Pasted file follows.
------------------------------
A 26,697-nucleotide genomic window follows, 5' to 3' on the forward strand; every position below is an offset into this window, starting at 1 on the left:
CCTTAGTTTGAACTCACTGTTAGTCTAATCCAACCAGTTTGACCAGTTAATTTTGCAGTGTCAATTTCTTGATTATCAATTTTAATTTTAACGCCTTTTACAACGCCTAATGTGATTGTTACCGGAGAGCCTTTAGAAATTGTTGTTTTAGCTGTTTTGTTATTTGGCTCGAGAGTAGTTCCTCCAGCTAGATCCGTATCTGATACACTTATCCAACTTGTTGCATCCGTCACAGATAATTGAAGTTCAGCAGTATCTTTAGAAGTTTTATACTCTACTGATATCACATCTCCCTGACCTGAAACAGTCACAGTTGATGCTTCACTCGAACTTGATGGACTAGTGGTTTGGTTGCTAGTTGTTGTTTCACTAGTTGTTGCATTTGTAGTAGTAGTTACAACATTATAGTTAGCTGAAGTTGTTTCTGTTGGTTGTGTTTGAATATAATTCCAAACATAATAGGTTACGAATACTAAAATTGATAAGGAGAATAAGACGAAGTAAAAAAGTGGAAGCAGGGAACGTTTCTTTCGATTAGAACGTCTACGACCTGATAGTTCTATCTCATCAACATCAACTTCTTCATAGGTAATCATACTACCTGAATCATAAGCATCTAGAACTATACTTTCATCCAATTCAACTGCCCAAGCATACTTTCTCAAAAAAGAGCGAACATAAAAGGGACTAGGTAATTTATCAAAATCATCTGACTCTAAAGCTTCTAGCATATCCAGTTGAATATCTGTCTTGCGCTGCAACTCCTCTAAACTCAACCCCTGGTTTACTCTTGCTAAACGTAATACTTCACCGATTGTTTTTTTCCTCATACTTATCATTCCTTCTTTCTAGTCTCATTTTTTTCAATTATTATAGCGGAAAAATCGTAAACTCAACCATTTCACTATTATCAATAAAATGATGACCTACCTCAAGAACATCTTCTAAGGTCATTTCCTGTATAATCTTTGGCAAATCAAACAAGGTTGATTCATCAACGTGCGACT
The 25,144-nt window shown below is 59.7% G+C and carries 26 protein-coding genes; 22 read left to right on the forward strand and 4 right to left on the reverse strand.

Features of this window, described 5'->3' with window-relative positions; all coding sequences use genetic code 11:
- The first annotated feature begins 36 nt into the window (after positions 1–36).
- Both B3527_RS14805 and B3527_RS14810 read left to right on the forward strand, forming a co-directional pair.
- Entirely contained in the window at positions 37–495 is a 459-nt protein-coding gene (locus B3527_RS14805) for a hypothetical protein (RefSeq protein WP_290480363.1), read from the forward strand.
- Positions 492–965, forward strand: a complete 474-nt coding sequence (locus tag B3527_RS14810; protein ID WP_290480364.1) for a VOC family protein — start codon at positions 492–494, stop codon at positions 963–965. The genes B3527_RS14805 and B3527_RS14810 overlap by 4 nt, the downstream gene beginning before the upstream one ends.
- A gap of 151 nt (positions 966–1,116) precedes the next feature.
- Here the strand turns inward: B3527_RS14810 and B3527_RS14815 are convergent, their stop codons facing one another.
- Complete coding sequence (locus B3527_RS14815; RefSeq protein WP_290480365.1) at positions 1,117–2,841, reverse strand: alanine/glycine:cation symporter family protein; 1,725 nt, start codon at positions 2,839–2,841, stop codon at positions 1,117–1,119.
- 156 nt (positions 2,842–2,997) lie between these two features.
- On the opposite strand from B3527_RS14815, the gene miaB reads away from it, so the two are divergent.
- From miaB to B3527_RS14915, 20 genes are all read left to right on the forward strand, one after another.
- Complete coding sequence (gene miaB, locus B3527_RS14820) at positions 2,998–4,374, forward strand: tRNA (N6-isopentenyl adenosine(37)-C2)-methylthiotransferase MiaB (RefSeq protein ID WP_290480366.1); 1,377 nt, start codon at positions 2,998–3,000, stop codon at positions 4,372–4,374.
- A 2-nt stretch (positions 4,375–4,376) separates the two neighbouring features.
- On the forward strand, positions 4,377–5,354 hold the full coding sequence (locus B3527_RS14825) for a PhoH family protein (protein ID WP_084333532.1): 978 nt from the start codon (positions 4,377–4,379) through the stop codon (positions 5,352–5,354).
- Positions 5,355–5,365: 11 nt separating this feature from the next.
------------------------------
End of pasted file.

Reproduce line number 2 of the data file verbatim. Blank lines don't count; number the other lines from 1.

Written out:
CCTTAGTTTGAACTCACTGTTAGTCTAATCCAACCAGTTTGACCAGTTAATTTTGCAGTGTCAATTTCTTGATTATCAATTTTAATTTTAACGCCTTTTACAACGCCTAATGTGATTGTTACCGGAGAGCCTTTAGAAATTGTTGTTTTAGCTGTTTTGTTATTTGGCTCGAGAGTAGTTCCTCCAGCTAGATCCGTATCTGATACACTTATCCAACTTGTTGCATCCGTCACAGATAATTGAAGTTCAGCAGTATCTTTAGAAGTTTTATACTCTACTGATATCACATCTCCCTGACCTGAAACAGTCACAGTTGATGCTTCACTCGAACTTGATGGACTAGTGGTTTGGTTGCTAGTTGTTGTTTCACTAGTTGTTGCATTTGTAGTAGTAGTTACAACATTATAGTTAGCTGAAGTTGTTTCTGTTGGTTGTGTTTGAATATAATTCCAAACATAATAGGTTACGAATACTAAAATTGATAAGGAGAATAAGACGAAGTAAAAAAGTGGAAGCAGGGAACGTTTCTTTCGATTAGAACGTCTACGACCTGATAGTTCTATCTCATCAACATCAACTTCTTCATAGGTAATCATACTACCTGAATCATAAGCATCTAGAACTATACTTTCATCCAATTCAACTGCCCAAGCATACTTTCTCAAAAAAGAGCGAACATAAAAGGGACTAGGTAATTTATCAAAATCATCTGACTCTAAAGCTTCTAGCATATCCAGTTGAATATCTGTCTTGCGCTGCAACTCCTCTAAACTCAACCCCTGGTTTACTCTTGCTAAACGTAATACTTCACCGATTGTTTTTTTCCTCATACTTATCATTCCTTCTTTCTAGTCTCATTTTTTTCAATTATTATAGCGGAAAAATCGTAAACTCAACCATTTCACTATTATCAATAAAATGATGACCTACCTCAAGAACATCTTCTAAGGTCATTTCCTGTATAATCTTTGGCAAATCAAACAAGGTTGATTCATCAACGTGCGACT